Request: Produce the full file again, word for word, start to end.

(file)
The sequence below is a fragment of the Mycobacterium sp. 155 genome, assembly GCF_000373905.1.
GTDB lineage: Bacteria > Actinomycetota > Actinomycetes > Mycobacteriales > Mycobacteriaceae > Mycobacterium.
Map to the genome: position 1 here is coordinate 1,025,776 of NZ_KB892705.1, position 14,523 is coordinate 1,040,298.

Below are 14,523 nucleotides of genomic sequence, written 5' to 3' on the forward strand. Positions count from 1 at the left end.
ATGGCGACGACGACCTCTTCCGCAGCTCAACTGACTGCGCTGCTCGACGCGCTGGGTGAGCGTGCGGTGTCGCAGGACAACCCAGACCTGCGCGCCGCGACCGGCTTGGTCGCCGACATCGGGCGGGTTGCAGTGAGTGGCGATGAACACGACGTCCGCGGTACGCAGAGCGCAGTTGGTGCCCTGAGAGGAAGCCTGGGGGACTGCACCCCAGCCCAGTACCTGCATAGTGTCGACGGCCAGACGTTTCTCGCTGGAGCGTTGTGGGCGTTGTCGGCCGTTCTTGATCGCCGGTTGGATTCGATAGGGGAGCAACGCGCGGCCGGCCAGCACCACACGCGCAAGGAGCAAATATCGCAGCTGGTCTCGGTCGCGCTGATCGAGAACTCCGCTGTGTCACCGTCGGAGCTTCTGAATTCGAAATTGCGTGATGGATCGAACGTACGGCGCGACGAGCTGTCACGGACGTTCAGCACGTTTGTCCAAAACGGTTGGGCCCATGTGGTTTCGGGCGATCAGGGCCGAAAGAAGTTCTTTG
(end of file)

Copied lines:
The sequence below is a fragment of the Mycobacterium sp. 155 genome, assembly GCF_000373905.1.
GTDB lineage: Bacteria > Actinomycetota > Actinomycetes > Mycobacteriales > Mycobacteriaceae > Mycobacterium.
Map to the genome: position 1 here is coordinate 1,025,776 of NZ_KB892705.1, position 14,523 is coordinate 1,040,298.

Below are 14,523 nucleotides of genomic sequence, written 5' to 3' on the forward strand. Positions count from 1 at the left end.
ATGGCGACGACGACCTCTTCCGCAGCTCAACTGACTGCGCTGCTCGACGCGCTGGGTGAGCGTGCGGTGTCGCAGGACAACCCAGACCTGCGCGCCGCGACCGGCTTGGTCGCCGACATCGGGCGGGTTGCAGTGAGTGGCGATGAACACGACGTCCGCGGTACGCAGAGCGCAGTTGGTGCCCTGAGAGGAAGCCTGGGGGACTGCACCCCAGCCCAGTACCTGCATAGTGTCGACGGCCAGACGTTTCTCGCTGGAGCGTTGTGGGCGTTGTCGGCCGTTCTTGATCGCCGGTTGGATTCGATAGGGGAGCAACGCGCGGCCGGCCAGCACCACACGCGCAAGGAGCAAATATCGCAGCTGGTCTCGGTCGCGCTGATCGAGAACTCCGCTGTGTCACCGTCGGAGCTTCTGAATTCGAAATTGCGTGATGGATCGAACGTACGGCGCGACGAGCTGTCACGGACGTTCAGCACGTTTGTCCAAAACGGTTGGGCCCATGTGGTTTCGGGCGATCAGGGCCGAAAGAAGTTCTTTG